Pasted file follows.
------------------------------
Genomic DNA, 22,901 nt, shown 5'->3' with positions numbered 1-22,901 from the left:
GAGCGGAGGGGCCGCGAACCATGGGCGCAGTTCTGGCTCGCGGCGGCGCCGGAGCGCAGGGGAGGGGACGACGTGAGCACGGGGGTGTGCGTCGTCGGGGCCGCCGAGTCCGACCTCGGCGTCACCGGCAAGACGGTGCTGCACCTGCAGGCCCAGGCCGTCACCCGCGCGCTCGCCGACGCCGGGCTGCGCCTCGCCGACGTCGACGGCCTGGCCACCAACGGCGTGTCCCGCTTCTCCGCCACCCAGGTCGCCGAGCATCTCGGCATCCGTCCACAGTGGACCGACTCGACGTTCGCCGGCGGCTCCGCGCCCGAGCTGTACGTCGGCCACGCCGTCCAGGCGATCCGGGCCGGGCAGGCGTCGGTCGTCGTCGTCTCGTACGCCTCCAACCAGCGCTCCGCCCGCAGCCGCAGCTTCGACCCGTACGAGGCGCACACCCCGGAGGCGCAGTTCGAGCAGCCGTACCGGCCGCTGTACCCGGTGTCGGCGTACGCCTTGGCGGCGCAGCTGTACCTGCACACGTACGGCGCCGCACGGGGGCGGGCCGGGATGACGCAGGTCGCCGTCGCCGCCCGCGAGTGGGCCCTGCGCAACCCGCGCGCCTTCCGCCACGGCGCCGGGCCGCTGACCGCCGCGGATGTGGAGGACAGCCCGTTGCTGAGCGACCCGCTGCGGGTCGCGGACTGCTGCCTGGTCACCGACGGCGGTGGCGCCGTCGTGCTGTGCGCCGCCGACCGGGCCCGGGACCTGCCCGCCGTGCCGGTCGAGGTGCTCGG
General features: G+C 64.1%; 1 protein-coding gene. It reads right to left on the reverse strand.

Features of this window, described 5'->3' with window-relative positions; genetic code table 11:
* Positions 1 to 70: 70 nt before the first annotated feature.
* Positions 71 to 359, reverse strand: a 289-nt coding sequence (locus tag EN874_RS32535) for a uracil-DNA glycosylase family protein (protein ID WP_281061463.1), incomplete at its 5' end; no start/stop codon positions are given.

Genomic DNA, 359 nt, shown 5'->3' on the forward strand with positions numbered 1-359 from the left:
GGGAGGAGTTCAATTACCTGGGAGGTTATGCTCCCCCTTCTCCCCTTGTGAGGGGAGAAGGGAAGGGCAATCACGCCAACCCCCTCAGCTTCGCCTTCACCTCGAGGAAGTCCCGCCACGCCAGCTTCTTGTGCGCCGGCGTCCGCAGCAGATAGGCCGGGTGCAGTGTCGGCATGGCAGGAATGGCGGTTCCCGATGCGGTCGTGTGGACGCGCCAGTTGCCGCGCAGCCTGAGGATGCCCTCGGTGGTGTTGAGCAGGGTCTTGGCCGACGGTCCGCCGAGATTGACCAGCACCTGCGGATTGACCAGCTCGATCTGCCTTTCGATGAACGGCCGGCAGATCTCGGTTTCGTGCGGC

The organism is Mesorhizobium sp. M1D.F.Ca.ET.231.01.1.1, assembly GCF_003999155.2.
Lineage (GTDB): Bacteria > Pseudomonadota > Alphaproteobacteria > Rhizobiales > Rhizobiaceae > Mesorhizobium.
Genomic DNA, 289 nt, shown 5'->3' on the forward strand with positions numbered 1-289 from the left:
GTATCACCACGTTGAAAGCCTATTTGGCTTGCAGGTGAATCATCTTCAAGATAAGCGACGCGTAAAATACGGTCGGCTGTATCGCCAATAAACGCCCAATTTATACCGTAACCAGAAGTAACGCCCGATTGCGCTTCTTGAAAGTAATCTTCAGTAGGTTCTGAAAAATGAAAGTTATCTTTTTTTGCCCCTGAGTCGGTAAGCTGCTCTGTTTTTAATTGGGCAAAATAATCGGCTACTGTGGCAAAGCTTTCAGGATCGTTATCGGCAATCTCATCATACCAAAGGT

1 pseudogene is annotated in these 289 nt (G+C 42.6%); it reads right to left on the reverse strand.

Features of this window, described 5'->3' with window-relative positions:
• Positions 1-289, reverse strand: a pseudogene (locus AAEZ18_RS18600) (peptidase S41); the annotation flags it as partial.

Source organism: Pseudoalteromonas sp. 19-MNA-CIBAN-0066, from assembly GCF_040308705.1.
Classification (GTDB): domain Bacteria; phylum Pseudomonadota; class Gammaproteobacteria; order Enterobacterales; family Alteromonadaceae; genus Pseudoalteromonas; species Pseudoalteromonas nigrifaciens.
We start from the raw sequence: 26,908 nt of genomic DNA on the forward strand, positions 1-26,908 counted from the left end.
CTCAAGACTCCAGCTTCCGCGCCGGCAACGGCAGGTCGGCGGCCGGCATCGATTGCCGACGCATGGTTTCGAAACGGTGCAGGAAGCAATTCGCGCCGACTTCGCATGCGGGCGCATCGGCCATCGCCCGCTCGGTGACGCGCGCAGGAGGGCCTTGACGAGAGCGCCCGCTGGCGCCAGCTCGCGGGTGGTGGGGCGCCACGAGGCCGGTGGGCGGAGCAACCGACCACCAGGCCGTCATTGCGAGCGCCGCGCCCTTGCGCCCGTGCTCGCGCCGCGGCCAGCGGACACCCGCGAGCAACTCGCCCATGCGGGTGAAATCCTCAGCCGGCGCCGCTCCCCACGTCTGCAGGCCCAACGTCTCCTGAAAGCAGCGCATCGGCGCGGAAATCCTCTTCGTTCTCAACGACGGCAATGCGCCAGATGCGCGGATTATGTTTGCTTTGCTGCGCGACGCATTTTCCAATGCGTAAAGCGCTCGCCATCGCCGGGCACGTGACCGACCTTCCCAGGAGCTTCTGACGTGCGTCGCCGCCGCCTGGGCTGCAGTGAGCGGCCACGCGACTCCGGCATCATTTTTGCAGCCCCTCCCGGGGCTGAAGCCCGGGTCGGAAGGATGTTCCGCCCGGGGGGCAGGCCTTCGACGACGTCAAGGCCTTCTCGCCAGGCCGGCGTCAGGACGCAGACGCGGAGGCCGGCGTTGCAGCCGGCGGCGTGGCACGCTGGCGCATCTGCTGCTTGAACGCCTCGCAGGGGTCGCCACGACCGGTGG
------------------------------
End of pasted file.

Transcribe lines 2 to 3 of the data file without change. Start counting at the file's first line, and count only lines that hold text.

GAGCGGAGGGGCCGCGAACCATGGGCGCAGTTCTGGCTCGCGGCGGCGCCGGAGCGCAGGGGAGGGGACGACGTGAGCACGGGGGTGTGCGTCGTCGGGGCCGCCGAGTCCGACCTCGGCGTCACCGGCAAGACGGTGCTGCACCTGCAGGCCCAGGCCGTCACCCGCGCGCTCGCCGACGCCGGGCTGCGCCTCGCCGACGTCGACGGCCTGGCCACCAACGGCGTGTCCCGCTTCTCCGCCACCCAGGTCGCCGAGCATCTCGGCATCCGTCCACAGTGGACCGACTCGACGTTCGCCGGCGGCTCCGCGCCCGAGCTGTACGTCGGCCACGCCGTCCAGGCGATCCGGGCCGGGCAGGCGTCGGTCGTCGTCGTCTCGTACGCCTCCAACCAGCGCTCCGCCCGCAGCCGCAGCTTCGACCCGTACGAGGCGCACACCCCGGAGGCGCAGTTCGAGCAGCCGTACCGGCCGCTGTACCCGGTGTCGGCGTACGCCTTGGCGGCGCAGCTGTACCTGCACACGTACGGCGCCGCACGGGGGCGGGCCGGGATGACGCAGGTCGCCGTCGCCGCCCGCGAGTGGGCCCTGCGCAACCCGCGCGCCTTCCGCCACGGCGCCGGGCCGCTGACCGCCGCGGATGTGGAGGACAGCCCGTTGCTGAGCGACCCGCTGCGGGTCGCGGACTGCTGCCTGGTCACCGACGGCGGTGGCGCCGTCGTGCTGTGCGCCGCCGACCGGGCCCGGGACCTGCCCGCCGTGCCGGTCGAGGTGCTCGG
General features: G+C 64.1%; 1 protein-coding gene. It reads right to left on the reverse strand.